We label these “mental health issues” and are lulled into the belief that these disorders are just all in the head and therefore can be solved by positive thinking and affirmations.
To those people who say such nonsense, my reply is...
Your mind is kinda attached to the rest of your body...right?
As someone who has gone through both chronic anxiety and moderate-severe depression, I can tell you there is no “off-switch” for run-on thoughts (at least not in the female brain), nor a “happy button” for when you are feeling very very off …
...and no, chocolate isn't helping because everything has lost its taste.
* sigh *
In fact, if you have been graced with the experience of either “disorder” you will know it feels like you have absolutely NO control over your body or your mood.
It's like your body has hijacked your brain and you are along for the ride, whether you are sitting down with family at home or in the office....your body has a bone to pick with you...and it doesn't care that you had plans.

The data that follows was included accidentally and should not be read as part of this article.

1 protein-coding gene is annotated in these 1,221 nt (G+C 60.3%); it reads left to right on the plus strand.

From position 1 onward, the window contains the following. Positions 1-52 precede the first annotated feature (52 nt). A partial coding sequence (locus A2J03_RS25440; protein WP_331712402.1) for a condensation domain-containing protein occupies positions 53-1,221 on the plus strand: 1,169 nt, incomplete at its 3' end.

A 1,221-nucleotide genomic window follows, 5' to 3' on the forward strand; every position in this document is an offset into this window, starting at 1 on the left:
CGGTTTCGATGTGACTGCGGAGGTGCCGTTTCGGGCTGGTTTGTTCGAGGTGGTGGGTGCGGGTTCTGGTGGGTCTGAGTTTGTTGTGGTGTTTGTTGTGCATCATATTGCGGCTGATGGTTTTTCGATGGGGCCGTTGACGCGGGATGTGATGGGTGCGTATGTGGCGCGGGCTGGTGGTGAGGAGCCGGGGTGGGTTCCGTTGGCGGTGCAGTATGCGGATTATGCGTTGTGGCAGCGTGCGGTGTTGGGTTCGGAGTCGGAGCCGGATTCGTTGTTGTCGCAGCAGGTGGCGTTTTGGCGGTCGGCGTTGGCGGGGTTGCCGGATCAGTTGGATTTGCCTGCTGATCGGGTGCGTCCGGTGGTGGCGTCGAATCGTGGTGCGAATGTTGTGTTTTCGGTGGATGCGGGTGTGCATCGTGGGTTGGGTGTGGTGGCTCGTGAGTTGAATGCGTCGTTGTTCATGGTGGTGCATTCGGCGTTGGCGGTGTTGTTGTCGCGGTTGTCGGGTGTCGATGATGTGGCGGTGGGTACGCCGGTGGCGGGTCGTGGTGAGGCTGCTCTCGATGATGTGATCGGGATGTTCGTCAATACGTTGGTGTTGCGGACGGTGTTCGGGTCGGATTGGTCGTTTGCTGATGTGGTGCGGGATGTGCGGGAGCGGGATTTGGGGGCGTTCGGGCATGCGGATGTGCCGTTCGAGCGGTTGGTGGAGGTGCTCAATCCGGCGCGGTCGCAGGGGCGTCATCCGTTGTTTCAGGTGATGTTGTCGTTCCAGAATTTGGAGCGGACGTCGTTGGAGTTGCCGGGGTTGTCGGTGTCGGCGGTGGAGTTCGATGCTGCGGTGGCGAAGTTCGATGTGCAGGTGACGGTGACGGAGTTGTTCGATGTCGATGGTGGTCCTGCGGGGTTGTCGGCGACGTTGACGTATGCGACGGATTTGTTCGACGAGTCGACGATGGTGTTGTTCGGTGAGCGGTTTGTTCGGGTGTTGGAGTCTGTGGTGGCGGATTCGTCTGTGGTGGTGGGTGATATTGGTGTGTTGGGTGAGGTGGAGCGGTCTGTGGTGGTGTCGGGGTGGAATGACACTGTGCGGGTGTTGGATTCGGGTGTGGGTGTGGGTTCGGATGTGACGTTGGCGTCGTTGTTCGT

Unfortunately, going along with it is kinda your only option as long as you are in your body so....yeah...
But before we go, let's think....
….before your body decided that you are no longer fit to steer it...what happened?
I have long pondered over this question for myself, because anxiety and depression sometimes seem to come on “all of a sudden” and we are left curled up in a ball in the corner, not knowing what in the world happened or how to undo it.